# [Haskell-cafe] Re: Repair to floating point enumerations?

Henning Thielemann lemming at henning-thielemann.de
Thu Oct 16 11:36:35 EDT 2008

On Wed, 15 Oct 2008, David Roundy wrote:

> On Wed, Oct 15, 2008 at 11:25:57PM +0200, Henning Thielemann wrote:
>> David Roundy schrieb:
>>
>>> Why not look for a heuristic that gets the common cases right, rather
>>> than going with an elegant wrong solution? After all, these
>>> enumerations are most often used by people who neither care nor know
>>> how they're implemented, but who most likely would prefer if haskell
>>> worked as well as matlab, python, etc.
>>
>>  Although MatLab has a lot of bad heuristics, they fortunately didn't
>> try to be too clever with respect to rounding errors. Floating point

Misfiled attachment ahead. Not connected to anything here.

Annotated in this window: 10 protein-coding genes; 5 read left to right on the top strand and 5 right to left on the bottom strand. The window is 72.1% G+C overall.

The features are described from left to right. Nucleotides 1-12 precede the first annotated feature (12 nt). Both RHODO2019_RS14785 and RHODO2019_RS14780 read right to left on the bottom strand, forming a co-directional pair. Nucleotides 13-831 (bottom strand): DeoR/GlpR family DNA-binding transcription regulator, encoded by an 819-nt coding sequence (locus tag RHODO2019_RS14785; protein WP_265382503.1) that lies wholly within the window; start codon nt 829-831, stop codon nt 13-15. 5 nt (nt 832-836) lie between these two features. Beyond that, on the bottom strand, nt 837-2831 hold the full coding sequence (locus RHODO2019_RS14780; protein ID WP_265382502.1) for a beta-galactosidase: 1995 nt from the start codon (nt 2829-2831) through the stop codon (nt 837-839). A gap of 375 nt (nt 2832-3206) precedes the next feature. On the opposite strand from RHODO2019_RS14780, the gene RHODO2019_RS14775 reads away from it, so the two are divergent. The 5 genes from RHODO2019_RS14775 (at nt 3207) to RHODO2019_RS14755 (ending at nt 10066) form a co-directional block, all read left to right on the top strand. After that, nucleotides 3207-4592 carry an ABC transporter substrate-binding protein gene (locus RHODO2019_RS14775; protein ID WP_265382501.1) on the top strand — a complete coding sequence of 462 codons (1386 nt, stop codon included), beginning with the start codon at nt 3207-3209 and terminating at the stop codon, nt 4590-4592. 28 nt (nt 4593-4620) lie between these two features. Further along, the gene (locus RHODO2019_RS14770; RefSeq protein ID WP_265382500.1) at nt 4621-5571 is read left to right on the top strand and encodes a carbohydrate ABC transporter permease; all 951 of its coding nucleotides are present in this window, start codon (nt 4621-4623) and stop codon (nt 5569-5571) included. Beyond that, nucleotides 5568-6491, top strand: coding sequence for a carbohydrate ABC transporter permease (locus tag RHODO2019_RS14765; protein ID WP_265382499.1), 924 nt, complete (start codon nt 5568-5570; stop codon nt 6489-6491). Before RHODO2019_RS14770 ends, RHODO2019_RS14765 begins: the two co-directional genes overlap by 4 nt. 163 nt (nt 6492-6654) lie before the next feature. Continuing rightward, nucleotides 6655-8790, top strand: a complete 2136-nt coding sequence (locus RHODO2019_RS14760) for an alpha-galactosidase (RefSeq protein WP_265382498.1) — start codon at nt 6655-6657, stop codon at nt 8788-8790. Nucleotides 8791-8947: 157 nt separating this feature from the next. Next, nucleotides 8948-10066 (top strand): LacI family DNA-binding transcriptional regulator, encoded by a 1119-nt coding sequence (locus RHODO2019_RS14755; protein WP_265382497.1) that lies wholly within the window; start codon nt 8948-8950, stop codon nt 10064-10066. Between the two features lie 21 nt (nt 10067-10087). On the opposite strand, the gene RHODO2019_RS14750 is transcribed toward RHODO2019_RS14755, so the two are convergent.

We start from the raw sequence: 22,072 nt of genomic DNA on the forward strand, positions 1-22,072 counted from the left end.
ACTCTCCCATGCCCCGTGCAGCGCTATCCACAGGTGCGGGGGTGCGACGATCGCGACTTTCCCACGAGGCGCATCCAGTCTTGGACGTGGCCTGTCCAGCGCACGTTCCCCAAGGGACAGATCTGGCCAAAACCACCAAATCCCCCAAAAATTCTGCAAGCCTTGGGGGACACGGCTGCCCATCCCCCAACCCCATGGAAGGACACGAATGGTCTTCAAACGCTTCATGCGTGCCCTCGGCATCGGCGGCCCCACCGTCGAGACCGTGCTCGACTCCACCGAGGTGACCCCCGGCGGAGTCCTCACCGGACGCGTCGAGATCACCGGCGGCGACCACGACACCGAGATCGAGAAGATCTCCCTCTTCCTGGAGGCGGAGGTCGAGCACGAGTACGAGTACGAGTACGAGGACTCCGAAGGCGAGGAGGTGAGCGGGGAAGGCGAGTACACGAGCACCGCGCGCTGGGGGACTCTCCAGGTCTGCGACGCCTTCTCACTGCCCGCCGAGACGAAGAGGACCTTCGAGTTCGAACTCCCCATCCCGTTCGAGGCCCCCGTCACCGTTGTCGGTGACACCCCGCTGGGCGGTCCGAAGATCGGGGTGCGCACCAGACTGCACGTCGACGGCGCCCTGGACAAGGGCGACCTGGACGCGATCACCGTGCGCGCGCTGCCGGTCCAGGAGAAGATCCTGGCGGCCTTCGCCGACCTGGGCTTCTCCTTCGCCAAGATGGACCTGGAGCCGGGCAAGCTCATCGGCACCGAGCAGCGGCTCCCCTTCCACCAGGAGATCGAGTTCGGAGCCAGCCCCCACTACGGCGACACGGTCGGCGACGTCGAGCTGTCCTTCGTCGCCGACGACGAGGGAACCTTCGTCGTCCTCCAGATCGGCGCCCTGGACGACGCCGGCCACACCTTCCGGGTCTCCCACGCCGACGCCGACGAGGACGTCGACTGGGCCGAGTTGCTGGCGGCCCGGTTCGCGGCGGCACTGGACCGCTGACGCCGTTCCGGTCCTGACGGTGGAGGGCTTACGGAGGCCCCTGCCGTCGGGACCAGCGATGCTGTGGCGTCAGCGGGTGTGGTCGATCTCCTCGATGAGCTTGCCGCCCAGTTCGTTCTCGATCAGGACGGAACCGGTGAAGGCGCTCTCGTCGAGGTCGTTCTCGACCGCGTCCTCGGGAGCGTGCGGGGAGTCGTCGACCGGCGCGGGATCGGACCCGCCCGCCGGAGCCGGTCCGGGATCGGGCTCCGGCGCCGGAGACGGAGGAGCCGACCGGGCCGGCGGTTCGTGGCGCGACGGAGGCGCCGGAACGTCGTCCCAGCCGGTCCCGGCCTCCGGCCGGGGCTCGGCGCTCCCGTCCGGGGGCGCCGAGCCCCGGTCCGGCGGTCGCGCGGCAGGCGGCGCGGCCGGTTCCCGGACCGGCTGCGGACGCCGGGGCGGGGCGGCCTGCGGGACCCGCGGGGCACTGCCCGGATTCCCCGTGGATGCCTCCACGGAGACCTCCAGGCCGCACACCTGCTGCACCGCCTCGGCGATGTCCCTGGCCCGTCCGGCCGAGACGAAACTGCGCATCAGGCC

>> enumerations have the same problems in MatLab as in all other languages.
>
> I presume you say this because you haven't tried qusing matlab?

I had to use MatLab in the past and remembered problems with rounding
errors. What you show indicates that they try to be more clever, though.
But they can't make floating point numbers precise rationals.

>> length(0:1/10:0.9999999999999999)

ans =

11

>> length((0:1:9.999999999999999)/10)

ans =

10

>> zeros(1,10/77*77)
Warning: Size vector should be a row vector with integer elements.

ans =

0     0     0     0     0     0     0     0     0

I suspect that all algorithms that try to solve problems of floating point
numbers will do something unexpected in certain circumstances. So, I think
it is better they do it in a way that can be predicted easily. I feel much
safer with enumeration of integers which are converted to floating point
numbers than using a heuristics for floating point numbers.

Haskell or the underlying math library has also heuristics that I don't
like.

Prelude> (-1)**2 :: Double
1.0
Prelude> (-1)**(2 + 1e-15 - 1e-15) :: Double
NaN

So I think, (**) should be limited to positive bases.